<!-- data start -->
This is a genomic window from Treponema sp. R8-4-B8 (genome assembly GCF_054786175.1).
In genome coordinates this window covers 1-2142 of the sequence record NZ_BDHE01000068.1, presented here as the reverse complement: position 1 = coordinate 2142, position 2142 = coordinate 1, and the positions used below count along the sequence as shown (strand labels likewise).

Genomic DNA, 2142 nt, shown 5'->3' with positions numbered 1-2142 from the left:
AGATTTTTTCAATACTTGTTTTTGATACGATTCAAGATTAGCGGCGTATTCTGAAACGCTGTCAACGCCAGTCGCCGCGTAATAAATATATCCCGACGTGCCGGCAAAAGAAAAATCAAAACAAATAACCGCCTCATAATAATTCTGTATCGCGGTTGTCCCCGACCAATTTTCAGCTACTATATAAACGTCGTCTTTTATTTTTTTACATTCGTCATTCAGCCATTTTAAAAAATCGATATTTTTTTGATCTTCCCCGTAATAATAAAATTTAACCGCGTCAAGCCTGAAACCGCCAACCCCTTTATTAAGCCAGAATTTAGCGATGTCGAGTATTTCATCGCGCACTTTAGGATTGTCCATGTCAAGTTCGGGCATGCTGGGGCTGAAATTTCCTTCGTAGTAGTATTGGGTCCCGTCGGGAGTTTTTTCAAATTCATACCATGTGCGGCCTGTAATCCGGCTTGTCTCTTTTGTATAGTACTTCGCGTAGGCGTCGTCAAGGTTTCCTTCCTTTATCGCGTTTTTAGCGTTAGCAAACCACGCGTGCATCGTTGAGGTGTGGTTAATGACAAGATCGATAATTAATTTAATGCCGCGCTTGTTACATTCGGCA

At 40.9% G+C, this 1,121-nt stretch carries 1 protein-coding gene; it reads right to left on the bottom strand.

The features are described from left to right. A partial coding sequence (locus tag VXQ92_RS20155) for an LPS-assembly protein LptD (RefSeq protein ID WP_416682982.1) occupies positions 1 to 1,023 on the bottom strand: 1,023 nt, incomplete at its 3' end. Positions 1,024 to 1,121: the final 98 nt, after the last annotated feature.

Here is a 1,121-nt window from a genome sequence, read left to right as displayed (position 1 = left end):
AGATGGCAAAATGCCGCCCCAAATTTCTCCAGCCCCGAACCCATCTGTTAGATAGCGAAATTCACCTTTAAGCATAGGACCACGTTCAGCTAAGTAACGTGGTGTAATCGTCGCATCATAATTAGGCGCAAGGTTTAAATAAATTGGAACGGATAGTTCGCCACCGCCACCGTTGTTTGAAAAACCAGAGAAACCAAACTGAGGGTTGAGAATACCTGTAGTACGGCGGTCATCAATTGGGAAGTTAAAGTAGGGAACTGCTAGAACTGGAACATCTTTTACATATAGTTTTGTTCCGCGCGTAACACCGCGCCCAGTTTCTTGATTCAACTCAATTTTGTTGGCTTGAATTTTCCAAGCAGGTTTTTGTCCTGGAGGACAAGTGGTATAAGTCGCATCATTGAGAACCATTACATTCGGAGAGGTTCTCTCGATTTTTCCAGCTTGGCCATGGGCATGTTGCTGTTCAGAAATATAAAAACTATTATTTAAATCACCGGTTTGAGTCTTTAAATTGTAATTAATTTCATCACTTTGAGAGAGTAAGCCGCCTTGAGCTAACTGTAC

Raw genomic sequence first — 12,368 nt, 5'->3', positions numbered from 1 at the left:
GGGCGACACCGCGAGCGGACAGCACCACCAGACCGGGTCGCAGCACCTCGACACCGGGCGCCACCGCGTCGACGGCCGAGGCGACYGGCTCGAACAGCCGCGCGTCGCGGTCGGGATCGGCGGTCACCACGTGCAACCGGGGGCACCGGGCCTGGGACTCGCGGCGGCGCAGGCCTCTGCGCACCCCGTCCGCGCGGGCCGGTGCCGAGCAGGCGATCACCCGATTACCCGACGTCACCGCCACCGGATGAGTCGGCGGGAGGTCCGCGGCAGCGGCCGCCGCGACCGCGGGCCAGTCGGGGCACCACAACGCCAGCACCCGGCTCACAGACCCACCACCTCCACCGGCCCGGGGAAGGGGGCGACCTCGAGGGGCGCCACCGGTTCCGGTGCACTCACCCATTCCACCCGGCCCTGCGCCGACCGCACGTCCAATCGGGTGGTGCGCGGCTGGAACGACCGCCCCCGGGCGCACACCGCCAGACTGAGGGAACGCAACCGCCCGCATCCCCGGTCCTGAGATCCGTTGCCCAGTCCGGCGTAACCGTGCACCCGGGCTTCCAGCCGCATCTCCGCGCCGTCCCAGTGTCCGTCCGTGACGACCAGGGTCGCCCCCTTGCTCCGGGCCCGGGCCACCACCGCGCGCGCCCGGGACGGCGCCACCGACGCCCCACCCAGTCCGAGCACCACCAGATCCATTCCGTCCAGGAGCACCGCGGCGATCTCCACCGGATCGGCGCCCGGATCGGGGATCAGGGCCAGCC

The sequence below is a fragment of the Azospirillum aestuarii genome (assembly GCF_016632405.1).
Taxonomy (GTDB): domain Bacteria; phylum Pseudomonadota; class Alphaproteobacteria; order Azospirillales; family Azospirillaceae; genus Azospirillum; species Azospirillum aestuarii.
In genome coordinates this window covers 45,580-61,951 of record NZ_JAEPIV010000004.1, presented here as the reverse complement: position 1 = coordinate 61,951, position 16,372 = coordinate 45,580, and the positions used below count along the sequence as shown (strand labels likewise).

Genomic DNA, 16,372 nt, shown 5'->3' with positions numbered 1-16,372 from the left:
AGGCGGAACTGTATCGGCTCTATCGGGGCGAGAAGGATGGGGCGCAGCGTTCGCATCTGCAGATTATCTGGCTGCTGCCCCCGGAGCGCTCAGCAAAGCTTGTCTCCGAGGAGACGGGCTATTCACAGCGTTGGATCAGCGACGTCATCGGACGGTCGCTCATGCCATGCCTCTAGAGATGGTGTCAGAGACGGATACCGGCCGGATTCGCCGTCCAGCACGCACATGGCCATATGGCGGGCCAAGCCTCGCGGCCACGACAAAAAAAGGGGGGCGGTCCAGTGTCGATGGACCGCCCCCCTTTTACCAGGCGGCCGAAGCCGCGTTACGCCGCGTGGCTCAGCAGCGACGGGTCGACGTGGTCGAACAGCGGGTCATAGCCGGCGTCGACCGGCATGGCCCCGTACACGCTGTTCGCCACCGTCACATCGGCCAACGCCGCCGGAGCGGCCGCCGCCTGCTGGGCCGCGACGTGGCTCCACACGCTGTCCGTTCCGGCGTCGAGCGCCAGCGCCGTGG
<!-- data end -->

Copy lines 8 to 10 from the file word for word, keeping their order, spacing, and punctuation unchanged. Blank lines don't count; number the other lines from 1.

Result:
AGATGGCAAAATGCCGCCCCAAATTTCTCCAGCCCCGAACCCATCTGTTAGATAGCGAAATTCACCTTTAAGCATAGGACCACGTTCAGCTAAGTAACGTGGTGTAATCGTCGCATCATAATTAGGCGCAAGGTTTAAATAAATTGGAACGGATAGTTCGCCACCGCCACCGTTGTTTGAAAAACCAGAGAAACCAAACTGAGGGTTGAGAATACCTGTAGTACGGCGGTCATCAATTGGGAAGTTAAAGTAGGGAACTGCTAGAACTGGAACATCTTTTACATATAGTTTTGTTCCGCGCGTAACACCGCGCCCAGTTTCTTGATTCAACTCAATTTTGTTGGCTTGAATTTTCCAAGCAGGTTTTTGTCCTGGAGGACAAGTGGTATAAGTCGCATCATTGAGAACCATTACATTCGGAGAGGTTCTCTCGATTTTTCCAGCTTGGCCATGGGCATGTTGCTGTTCAGAAATATAAAAACTATTATTTAAATCACCGGTTTGAGTCTTTAAATTGTAATTAATTTCATCACTTTGAGAGAGTAAGCCGCCTTGAGCTAACTGTAC

Raw genomic sequence first — 12,368 nt, 5'->3', positions numbered from 1 at the left:
GGGCGACACCGCGAGCGGACAGCACCACCAGACCGGGTCGCAGCACCTCGACACCGGGCGCCACCGCGTCGACGGCCGAGGCGACYGGCTCGAACAGCCGCGCGTCGCGGTCGGGATCGGCGGTCACCACGTGCAACCGGGGGCACCGGGCCTGGGACTCGCGGCGGCGCAGGCCTCTGCGCACCCCGTCCGCGCGGGCCGGTGCCGAGCAGGCGATCACCCGATTACCCGACGTCACCGCCACCGGATGAGTCGGCGGGAGGTCCGCGGCAGCGGCCGCCGCGACCGCGGGCCAGTCGGGGCACCACAACGCCAGCACCCGGCTCACAGACCCACCACCTCCACCGGCCCGGGGAAGGGGGCGACCTCGAGGGGCGCCACCGGTTCCGGTGCACTCACCCATTCCACCCGGCCCTGCGCCGACCGCACGTCCAATCGGGTGGTGCGCGGCTGGAACGACCGCCCCCGGGCGCACACCGCCAGACTGAGGGAACGCAACCGCCCGCATCCCCGGTCCTGAGATCCGTTGCCCAGTCCGGCGTAACCGTGCACCCGGGCTTCCAGCCGCATCTCCGCGCCGTCCCAGTGTCCGTCCGTGACGACCAGGGTCGCCCCCTTGCTCCGGGCCCGGGCCACCACCGCGCGCGCCCGGGACGGCGCCACCGACGCCCCACCCAGTCCGAGCACCACCAGATCCATTCCGTCCAGGAGCACCGCGGCGATCTCCACCGGATCGGCGCCCGGATCGGGGATCAGGGCCAGCC